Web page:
In 1964, a liquor store owner in Oklahoma City installed a machine gun turret on the roof of his store to deter bootleggers and price-fixers who threatened his business. The turret was never fired and was removed a year later, but it became a legend in the state’s history.
The owner of the store was Byron Gambulos, a Greek-American entrepreneur who had served in the Philippines during World War II. He opened his liquor store, Byron’s Liquor Warehouse, in 1959, after Oklahoma repealed prohibition and legalized alcohol sales. He was one of the first retailers to sell liquor at low prices, which angered some of his competitors who wanted to keep the market prices high.
Gambulos faced harassment and intimidation from bootleggers and price-fixers who wanted to drive him out of business. He also received death threats and had his store windows smashed several times. He decided to take matters into his own hands and installed a machine gun turret on his roof, which he bought from a surplus store for $250. The turret was a .50-caliber Browning M2 machine gun mounted on a swivel base that could rotate 360 degrees. It was controlled by a joystick inside the store and had a range of about two miles.
Gambulos said he installed the turret as a deterrent and a publicity stunt, not as a weapon. He told The Washington Post in 2021: “I never intended to use it. I just wanted to scare them off.” He also said he wanted to attract customers and media attention to his store, which he did. The turret became a local sensation and drew crowds of curious spectators. It also made national headlines and was featured in Life magazine and The New York Times.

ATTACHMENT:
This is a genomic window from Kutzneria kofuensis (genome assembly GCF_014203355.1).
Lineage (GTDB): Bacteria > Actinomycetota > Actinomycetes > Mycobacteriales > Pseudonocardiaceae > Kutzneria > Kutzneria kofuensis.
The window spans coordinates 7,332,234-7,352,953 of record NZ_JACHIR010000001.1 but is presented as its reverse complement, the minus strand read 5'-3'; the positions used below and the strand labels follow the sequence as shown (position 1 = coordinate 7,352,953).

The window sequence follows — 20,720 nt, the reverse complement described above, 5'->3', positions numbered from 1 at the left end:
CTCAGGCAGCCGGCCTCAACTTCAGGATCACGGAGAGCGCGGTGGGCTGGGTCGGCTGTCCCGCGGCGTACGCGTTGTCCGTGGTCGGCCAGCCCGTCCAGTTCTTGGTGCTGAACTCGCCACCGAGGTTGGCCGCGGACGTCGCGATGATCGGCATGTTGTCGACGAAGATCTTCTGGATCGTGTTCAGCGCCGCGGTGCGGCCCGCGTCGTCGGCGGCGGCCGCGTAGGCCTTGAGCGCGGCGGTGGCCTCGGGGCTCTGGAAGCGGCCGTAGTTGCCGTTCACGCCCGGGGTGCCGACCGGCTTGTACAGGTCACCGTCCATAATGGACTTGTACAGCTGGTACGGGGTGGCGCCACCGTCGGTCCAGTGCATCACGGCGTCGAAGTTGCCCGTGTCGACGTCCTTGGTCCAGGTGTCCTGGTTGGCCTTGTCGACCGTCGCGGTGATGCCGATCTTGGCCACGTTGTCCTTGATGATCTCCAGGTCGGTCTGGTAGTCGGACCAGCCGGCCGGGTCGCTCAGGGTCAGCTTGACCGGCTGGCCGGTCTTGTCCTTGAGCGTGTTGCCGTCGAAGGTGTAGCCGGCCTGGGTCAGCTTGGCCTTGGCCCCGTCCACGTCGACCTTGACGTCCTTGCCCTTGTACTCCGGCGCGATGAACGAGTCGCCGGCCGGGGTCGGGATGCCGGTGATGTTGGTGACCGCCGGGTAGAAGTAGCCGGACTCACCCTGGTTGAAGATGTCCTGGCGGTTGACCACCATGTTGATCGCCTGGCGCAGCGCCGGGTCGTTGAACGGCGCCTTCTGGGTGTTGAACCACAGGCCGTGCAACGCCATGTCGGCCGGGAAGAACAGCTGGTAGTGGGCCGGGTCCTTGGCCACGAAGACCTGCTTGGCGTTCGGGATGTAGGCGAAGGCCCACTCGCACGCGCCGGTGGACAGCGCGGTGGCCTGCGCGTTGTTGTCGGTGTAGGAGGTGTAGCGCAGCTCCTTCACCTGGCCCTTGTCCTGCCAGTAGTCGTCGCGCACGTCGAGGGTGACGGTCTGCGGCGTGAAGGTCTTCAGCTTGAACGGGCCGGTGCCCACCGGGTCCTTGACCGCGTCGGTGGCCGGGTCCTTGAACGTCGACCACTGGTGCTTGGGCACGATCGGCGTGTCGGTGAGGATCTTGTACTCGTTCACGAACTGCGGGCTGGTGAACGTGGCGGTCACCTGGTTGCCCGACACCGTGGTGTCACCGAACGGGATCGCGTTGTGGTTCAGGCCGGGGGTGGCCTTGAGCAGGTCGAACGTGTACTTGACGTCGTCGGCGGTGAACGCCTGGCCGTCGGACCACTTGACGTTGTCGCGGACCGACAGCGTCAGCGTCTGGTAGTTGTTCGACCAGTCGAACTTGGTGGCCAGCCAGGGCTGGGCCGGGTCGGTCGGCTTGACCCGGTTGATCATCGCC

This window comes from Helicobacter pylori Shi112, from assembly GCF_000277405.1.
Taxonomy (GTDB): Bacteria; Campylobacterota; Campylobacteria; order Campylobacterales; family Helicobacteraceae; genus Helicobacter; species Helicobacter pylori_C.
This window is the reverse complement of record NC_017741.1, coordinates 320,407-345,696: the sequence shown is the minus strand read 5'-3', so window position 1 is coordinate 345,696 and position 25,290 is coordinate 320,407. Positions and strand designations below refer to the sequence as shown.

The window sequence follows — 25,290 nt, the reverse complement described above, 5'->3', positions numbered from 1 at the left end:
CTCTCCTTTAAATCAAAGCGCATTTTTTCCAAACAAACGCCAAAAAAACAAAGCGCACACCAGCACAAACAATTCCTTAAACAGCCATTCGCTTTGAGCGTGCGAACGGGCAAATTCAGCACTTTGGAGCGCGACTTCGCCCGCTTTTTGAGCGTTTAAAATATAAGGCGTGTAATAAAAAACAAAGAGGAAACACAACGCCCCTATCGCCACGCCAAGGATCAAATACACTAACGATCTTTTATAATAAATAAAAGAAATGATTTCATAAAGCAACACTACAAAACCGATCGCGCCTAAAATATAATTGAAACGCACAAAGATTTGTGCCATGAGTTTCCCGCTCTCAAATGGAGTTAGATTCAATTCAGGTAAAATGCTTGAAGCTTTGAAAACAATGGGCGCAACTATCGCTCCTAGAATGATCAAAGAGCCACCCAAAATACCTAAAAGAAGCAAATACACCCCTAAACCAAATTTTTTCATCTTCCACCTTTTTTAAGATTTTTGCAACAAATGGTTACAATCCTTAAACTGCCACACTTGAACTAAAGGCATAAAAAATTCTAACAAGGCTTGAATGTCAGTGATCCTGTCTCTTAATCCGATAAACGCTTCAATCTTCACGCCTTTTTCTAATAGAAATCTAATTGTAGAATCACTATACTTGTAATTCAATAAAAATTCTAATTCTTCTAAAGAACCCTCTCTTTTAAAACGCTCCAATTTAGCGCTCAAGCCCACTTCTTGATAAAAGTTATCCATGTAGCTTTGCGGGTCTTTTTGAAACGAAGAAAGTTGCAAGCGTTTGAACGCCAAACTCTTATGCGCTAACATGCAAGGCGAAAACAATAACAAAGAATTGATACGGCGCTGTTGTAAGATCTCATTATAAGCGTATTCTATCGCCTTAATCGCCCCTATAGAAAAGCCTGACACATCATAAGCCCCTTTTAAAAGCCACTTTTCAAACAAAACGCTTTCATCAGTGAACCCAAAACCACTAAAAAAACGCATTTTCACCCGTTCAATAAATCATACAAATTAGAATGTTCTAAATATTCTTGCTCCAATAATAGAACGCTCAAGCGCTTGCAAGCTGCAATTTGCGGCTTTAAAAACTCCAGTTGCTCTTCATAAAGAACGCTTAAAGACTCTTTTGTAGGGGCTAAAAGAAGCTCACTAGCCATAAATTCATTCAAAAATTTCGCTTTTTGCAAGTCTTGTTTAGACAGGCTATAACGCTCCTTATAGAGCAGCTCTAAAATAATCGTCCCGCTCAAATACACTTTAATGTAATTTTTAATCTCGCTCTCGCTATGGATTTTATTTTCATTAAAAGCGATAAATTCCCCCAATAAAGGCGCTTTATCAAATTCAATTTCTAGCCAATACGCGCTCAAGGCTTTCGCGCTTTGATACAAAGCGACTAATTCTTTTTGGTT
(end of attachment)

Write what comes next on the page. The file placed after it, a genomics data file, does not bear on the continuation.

However, not everyone was amused by Gambulos’ stunt. The Oklahoma City police chief ordered him to remove the turret, saying it was illegal and dangerous. Gambulos refused and challenged the order in court. He argued that he had a right to protect his property and that the turret was not loaded. He also said he had obtained a permit from the state to possess the machine gun. The case went all the way to the Oklahoma Supreme Court, which ruled against Gambulos in 1965 and ordered him to remove the turret within 10 days or face contempt charges.
Gambulos complied with the court order and had the turret taken down by a crane. He said he sold it to a collector for $1,500. He continued to run his liquor store until he retired in 2016 at the age of 91. He died in 2019 at the age of 94. His store is still operating today under the management of his grandson, Blake Cody, who said his grandfather was “a charmer” and “a legend”.
The machine gun turret that once defended Byron’s Liquor Warehouse is now part of Oklahoma’s folklore. It is remembered as a symbol of Gambulos’ courage and defiance against corruption and violence. It is also a reminder of the turbulent times when alcohol was legalized in Oklahoma and how one man made history with his unconventional business strategy.